Florida's speed too much for Ohio State to handle


Published: Thursday, January 11, 2007 at 6:48 p.m.
Last Modified: Thursday, January 11, 2007 at 12:00 a.m.

Sun sports writer

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TRACY WILCOX/The Gainesville Sun

GLENDALE, Ariz. — For four weeks, it was a predominant theme concerning the BCS National Championship Game.

Was Florida's speed too much for Ohio State? Or is that just Southern prejudice talking?

The Ohio State players, after all, felt they had plenty of speed. They had Teddy Ginn Jr., maybe the fastest player in football.

But early in the first quarter, Ginn was out with a sprained ankle. And after that, it was clear where the speed was located.

"They looked fast on film and they proved to be as fast as they looked on film," said Ohio State offensive lineman Doug Datish.

That was especially and painfully obvious at the corners when Ohio State had the ball. Jarvis Moss and Derrick Harvey consistently sped around the corners to sack Troy Smith five times and harass him even more.

After saying Friday they felt disrespected because of all of the talk about Florida's speed, the Buckeyes didn't back it up.

"It's not disrespect," said UF receiver Andre Caldwell. "It's the truth. That's the reality of it. We're faster than Ohio State. They didn't want to face the reality of it. But that was the reality."

That speed advantage helped Florida in several different areas. Wide receivers were able to get open, defensive backs were able to stay with Ohio State receivers. That contributed to Chris Leak completing 21 more passes than Heisman winner Troy Smith.

On some plays, the speed mismatch wasn't by region but by Florida putting in the right play. Several times, Ohio State linebacker Jim Laurinaitis was left to cover Florida freshman Percy Harvin.

"All of the formations we threw at them," said receiver Cornelius Ingram, "it had to do something to them."

As Ray McDonald, feeling the moment, walked to the shower, he shouted, "Speed kills. And so does crack."

It's rare that the topic of debate before the game has such a major impact on the game. But it happened in this one. Speed favored Florida.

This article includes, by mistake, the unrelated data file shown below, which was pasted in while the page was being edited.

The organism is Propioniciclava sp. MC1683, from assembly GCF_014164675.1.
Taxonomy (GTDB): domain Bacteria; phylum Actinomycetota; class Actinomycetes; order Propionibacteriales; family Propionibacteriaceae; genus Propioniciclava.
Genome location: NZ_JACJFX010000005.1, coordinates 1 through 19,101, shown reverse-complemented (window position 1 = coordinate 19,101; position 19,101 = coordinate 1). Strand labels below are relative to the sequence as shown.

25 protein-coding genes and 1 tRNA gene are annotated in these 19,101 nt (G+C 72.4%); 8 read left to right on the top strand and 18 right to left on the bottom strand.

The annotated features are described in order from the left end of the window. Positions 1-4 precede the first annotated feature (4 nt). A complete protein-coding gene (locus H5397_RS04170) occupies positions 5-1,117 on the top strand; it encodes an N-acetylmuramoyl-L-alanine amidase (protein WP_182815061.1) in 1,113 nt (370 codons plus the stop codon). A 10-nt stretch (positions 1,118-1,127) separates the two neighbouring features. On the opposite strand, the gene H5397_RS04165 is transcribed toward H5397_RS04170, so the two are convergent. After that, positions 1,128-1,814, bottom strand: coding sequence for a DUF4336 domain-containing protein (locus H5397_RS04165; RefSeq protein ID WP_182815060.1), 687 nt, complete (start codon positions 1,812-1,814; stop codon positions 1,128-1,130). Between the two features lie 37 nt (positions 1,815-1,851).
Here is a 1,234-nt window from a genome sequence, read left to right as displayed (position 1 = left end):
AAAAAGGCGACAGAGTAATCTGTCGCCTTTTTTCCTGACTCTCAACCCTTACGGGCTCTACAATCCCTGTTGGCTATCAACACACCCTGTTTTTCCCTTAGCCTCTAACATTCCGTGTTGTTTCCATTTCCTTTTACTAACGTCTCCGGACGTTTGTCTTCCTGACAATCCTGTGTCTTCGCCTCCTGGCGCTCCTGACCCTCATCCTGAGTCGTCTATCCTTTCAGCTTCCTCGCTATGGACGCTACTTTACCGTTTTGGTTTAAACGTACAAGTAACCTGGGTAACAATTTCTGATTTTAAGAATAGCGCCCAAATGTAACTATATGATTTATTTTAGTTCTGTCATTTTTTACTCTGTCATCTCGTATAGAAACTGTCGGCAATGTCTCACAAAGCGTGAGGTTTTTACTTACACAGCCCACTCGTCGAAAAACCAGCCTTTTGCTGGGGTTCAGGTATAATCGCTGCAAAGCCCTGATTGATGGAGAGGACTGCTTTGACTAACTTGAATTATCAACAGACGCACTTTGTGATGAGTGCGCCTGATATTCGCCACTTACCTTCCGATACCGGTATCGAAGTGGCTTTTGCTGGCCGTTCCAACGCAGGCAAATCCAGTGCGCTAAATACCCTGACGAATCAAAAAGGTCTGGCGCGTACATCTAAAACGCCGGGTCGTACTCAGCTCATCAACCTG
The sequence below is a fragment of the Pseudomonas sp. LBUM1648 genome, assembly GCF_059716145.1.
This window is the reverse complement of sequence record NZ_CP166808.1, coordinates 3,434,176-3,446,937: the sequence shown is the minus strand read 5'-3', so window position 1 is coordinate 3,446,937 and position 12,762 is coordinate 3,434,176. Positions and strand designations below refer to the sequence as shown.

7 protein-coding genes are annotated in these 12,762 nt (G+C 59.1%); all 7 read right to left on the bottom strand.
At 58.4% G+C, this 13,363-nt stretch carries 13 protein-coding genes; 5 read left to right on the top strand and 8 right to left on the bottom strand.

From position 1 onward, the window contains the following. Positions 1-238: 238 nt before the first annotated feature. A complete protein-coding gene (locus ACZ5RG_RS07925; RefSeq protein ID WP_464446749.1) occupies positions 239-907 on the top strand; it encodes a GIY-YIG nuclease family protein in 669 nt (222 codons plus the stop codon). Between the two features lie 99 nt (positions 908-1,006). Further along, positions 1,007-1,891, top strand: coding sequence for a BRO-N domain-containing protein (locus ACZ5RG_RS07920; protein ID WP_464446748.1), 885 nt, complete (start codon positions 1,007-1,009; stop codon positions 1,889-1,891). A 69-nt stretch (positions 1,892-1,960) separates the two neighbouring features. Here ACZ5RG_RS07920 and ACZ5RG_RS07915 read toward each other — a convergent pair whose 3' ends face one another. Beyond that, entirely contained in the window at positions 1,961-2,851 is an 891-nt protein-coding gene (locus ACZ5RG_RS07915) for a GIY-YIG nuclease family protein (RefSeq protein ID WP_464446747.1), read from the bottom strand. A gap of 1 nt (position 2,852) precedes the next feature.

And the Gators also had one more thing.

Shelley Meyer's good-luck charms.

They were her shorts, worn to every game this year, tie-dyed orange and blue.

"They're 13-1," she said.

And in her pocket she carried two Gator coins and a buckeye, the nut that is a symbol of good luck in Ohio.

"It's a Salt Lake City buckeye," she said. "That's where I got it."

It worked pretty well on Monday night. What didn't? Blocking, tackling, throwing, catching.

And oh that speed.

BRIEFS HEAD NO KICKER

Grading Florida

Offense A

· First half: One punt, four touchdowns and 220 yards are all you need to know.

· Second half: Didn't have any turnovers and then put it away in the fourth quarter.

· For the game: Excellent gameplan and play-calling as well as execution for the offense.

BRIEFS HEAD NO KICKER

Defense A+

· First half: Troy Smith completed only two passes and the defense came up with two turnovers.

· Second half: Dominant performance as the Buckeyes could not mount anything in the second half.

· For the game: We knew the Gator defense was something special, now the world knows.

BRIEFS HEAD NO KICKER

Special teams B

· First half: Hooray for Hetland. The Florida kicker made both field goal tries to negate the opening return for a score.

· Second half: One shanked punt by Eric Wilbur was the only thing to complain about.

· For the game: The kickoff return by Ted Ginn Jr. was really the only flaw for the special teams.

BRIEFS HEAD NO KICKER

Overall A++

· The Gators played by far their best game when the most was on the line.

Pat Dooley

BRIEFS HEAD NO KICKER

National leaders

Schools with most national championships in the Associated Press college football poll:

Eight

· Notre Dame — 1943, 1946, 1947, 1949, 1966, 1973, 1977, 1988.

Seven

· Oklahoma — 1950, 1955, 1956, 1974, 1975, 1985, 2000.

Six

· Alabama — 1961, 1964, 1965, 1978, 1979, 1992.

Five

· Miami — 1983, 1987, 1989, 1991, 2001.

· Southern Cal — 1962, 1967, 1972, 2003, 2004.

Four

· Minnesota — 1936, 1940, 1941, 1960.

· Nebraska — 1970, 1971, 1994, 1995.

· Ohio State — 1942, 1954, 1968, 2002.

· Texas — 1963, 1969, 2005.

Two

· Army — 1944, 1945.

· Florida — 1996, 2006.

· Florida State — 1993, 1999.

· Michigan — 1948, 1997.

· Penn State — 1982, 1986.

· Pittsburgh — 1937, 1976.

· Tennessee — 1951, 1998.

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